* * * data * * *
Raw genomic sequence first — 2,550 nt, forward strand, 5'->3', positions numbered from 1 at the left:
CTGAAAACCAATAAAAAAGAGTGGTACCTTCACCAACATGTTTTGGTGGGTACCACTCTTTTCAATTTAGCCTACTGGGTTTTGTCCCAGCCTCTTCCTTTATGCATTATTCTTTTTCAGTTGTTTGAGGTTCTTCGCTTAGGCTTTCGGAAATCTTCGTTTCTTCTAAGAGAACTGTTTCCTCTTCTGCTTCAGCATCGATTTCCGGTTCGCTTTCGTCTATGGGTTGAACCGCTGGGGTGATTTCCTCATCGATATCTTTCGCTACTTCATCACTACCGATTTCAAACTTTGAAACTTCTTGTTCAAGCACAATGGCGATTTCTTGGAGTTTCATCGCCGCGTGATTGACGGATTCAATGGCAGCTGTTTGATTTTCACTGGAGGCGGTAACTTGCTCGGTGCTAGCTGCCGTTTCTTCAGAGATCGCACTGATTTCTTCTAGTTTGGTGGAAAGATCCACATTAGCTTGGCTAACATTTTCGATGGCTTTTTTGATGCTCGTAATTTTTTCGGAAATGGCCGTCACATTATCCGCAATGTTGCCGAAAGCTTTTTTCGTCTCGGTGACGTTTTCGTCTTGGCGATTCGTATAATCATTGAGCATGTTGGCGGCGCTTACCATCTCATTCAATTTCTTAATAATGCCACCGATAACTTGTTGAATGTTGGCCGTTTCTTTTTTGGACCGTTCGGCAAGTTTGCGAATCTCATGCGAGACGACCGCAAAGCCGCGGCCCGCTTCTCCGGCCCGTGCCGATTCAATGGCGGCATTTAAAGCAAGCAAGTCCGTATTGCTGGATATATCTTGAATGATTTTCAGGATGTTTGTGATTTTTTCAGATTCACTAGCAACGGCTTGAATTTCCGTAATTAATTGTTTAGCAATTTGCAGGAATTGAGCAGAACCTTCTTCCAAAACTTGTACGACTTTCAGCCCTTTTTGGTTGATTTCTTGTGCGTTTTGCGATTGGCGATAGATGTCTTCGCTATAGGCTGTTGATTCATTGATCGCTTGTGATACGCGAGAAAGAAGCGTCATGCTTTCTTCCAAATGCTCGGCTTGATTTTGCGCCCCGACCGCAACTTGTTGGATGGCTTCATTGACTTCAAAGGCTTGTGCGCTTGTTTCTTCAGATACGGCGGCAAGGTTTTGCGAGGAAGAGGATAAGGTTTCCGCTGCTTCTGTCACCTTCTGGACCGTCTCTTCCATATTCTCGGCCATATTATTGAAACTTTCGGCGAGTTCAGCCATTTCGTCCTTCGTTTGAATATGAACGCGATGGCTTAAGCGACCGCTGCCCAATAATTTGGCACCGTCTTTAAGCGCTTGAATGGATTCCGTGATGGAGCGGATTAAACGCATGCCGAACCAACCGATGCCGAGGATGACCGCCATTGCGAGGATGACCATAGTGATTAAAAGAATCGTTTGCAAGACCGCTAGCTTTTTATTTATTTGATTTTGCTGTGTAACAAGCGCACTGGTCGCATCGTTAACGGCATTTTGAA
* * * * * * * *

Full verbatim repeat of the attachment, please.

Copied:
Raw genomic sequence first — 2,550 nt, forward strand, 5'->3', positions numbered from 1 at the left:
CTGAAAACCAATAAAAAAGAGTGGTACCTTCACCAACATGTTTTGGTGGGTACCACTCTTTTCAATTTAGCCTACTGGGTTTTGTCCCAGCCTCTTCCTTTATGCATTATTCTTTTTCAGTTGTTTGAGGTTCTTCGCTTAGGCTTTCGGAAATCTTCGTTTCTTCTAAGAGAACTGTTTCCTCTTCTGCTTCAGCATCGATTTCCGGTTCGCTTTCGTCTATGGGTTGAACCGCTGGGGTGATTTCCTCATCGATATCTTTCGCTACTTCATCACTACCGATTTCAAACTTTGAAACTTCTTGTTCAAGCACAATGGCGATTTCTTGGAGTTTCATCGCCGCGTGATTGACGGATTCAATGGCAGCTGTTTGATTTTCACTGGAGGCGGTAACTTGCTCGGTGCTAGCTGCCGTTTCTTCAGAGATCGCACTGATTTCTTCTAGTTTGGTGGAAAGATCCACATTAGCTTGGCTAACATTTTCGATGGCTTTTTTGATGCTCGTAATTTTTTCGGAAATGGCCGTCACATTATCCGCAATGTTGCCGAAAGCTTTTTTCGTCTCGGTGACGTTTTCGTCTTGGCGATTCGTATAATCATTGAGCATGTTGGCGGCGCTTACCATCTCATTCAATTTCTTAATAATGCCACCGATAACTTGTTGAATGTTGGCCGTTTCTTTTTTGGACCGTTCGGCAAGTTTGCGAATCTCATGCGAGACGACCGCAAAGCCGCGGCCCGCTTCTCCGGCCCGTGCCGATTCAATGGCGGCATTTAAAGCAAGCAAGTCCGTATTGCTGGATATATCTTGAATGATTTTCAGGATGTTTGTGATTTTTTCAGATTCACTAGCAACGGCTTGAATTTCCGTAATTAATTGTTTAGCAATTTGCAGGAATTGAGCAGAACCTTCTTCCAAAACTTGTACGACTTTCAGCCCTTTTTGGTTGATTTCTTGTGCGTTTTGCGATTGGCGATAGATGTCTTCGCTATAGGCTGTTGATTCATTGATCGCTTGTGATACGCGAGAAAGAAGCGTCATGCTTTCTTCCAAATGCTCGGCTTGATTTTGCGCCCCGACCGCAACTTGTTGGATGGCTTCATTGACTTCAAAGGCTTGTGCGCTTGTTTCTTCAGATACGGCGGCAAGGTTTTGCGAGGAAGAGGATAAGGTTTCCGCTGCTTCTGTCACCTTCTGGACCGTCTCTTCCATATTCTCGGCCATATTATTGAAACTTTCGGCGAGTTCAGCCATTTCGTCCTTCGTTTGAATATGAACGCGATGGCTTAAGCGACCGCTGCCCAATAATTTGGCACCGTCTTTAAGCGCTTGAATGGATTCCGTGATGGAGCGGATTAAACGCATGCCGAACCAACCGATGCCGAGGATGACCGCCATTGCGAGGATGACCATAGTGATTAAAAGAATCGTTTGCAAGACCGCTAGCTTTTTATTTATTTGATTTTGCTGTGTAACAAGCGCACTGGTCGCATCGTTAACGGCATTTTGAA